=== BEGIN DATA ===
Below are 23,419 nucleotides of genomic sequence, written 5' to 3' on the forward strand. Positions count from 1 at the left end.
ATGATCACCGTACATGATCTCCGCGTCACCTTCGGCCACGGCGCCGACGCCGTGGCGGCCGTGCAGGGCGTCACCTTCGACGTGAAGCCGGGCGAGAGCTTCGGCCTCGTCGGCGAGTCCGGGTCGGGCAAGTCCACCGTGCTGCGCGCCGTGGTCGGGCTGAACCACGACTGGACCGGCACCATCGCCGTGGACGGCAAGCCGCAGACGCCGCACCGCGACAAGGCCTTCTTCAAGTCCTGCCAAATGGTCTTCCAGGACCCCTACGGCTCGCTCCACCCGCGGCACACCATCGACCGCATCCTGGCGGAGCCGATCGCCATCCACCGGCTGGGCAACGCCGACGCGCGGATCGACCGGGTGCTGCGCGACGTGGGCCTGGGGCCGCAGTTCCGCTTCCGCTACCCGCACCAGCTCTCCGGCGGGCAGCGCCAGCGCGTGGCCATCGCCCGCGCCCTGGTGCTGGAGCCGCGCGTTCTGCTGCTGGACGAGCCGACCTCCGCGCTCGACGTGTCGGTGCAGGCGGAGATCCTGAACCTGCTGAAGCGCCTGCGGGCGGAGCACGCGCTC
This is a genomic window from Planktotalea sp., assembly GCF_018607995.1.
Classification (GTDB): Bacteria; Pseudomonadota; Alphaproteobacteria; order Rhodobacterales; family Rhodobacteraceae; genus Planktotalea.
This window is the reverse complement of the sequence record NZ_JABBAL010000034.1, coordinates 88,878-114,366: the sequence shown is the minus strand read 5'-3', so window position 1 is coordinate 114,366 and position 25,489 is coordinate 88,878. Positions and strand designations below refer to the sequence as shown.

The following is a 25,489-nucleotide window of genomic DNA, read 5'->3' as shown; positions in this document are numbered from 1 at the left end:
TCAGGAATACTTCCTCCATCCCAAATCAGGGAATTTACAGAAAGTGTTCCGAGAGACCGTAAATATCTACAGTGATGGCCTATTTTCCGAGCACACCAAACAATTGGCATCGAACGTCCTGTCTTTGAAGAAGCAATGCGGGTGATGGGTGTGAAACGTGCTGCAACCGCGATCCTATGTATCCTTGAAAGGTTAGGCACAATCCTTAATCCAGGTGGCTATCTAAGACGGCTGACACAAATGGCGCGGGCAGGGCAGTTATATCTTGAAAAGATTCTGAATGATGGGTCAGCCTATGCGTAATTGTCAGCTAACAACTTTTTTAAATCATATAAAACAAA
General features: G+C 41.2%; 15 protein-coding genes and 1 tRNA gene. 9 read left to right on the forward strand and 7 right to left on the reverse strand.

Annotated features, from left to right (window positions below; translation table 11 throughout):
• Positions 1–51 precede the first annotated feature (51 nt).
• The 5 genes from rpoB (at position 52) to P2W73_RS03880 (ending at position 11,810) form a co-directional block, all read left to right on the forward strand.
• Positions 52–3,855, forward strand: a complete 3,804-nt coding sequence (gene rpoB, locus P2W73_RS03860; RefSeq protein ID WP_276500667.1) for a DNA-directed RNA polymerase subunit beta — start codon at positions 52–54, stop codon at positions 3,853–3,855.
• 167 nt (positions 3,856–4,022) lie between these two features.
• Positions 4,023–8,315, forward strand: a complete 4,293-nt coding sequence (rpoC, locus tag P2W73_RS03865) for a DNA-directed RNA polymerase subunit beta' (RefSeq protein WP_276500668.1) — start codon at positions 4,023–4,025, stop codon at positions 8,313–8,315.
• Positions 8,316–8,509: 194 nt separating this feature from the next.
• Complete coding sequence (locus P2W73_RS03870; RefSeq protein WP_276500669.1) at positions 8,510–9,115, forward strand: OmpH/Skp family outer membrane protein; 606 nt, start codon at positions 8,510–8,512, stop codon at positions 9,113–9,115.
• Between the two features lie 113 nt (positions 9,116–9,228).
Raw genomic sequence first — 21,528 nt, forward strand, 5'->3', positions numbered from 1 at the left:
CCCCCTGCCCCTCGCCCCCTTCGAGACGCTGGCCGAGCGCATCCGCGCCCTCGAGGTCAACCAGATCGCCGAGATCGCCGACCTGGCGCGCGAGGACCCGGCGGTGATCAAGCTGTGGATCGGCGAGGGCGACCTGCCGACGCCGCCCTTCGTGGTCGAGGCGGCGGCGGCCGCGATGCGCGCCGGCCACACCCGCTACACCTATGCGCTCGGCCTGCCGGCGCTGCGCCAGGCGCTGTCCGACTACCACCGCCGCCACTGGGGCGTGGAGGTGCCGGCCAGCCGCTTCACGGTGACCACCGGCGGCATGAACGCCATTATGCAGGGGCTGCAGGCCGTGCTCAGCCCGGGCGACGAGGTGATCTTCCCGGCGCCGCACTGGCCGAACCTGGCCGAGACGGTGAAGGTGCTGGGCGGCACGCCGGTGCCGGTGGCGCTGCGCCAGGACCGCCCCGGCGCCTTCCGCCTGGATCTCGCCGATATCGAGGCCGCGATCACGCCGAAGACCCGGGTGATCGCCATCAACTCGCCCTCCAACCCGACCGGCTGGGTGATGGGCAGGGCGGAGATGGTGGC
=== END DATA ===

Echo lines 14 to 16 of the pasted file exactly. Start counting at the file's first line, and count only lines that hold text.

• Positions 4,023–8,315, forward strand: a complete 4,293-nt coding sequence (rpoC, locus tag P2W73_RS03865) for a DNA-directed RNA polymerase subunit beta' (RefSeq protein WP_276500668.1) — start codon at positions 4,023–4,025, stop codon at positions 8,313–8,315.
• Positions 8,316–8,509: 194 nt separating this feature from the next.
• Complete coding sequence (locus P2W73_RS03870; RefSeq protein WP_276500669.1) at positions 8,510–9,115, forward strand: OmpH/Skp family outer membrane protein; 606 nt, start codon at positions 8,510–8,512, stop codon at positions 9,113–9,115.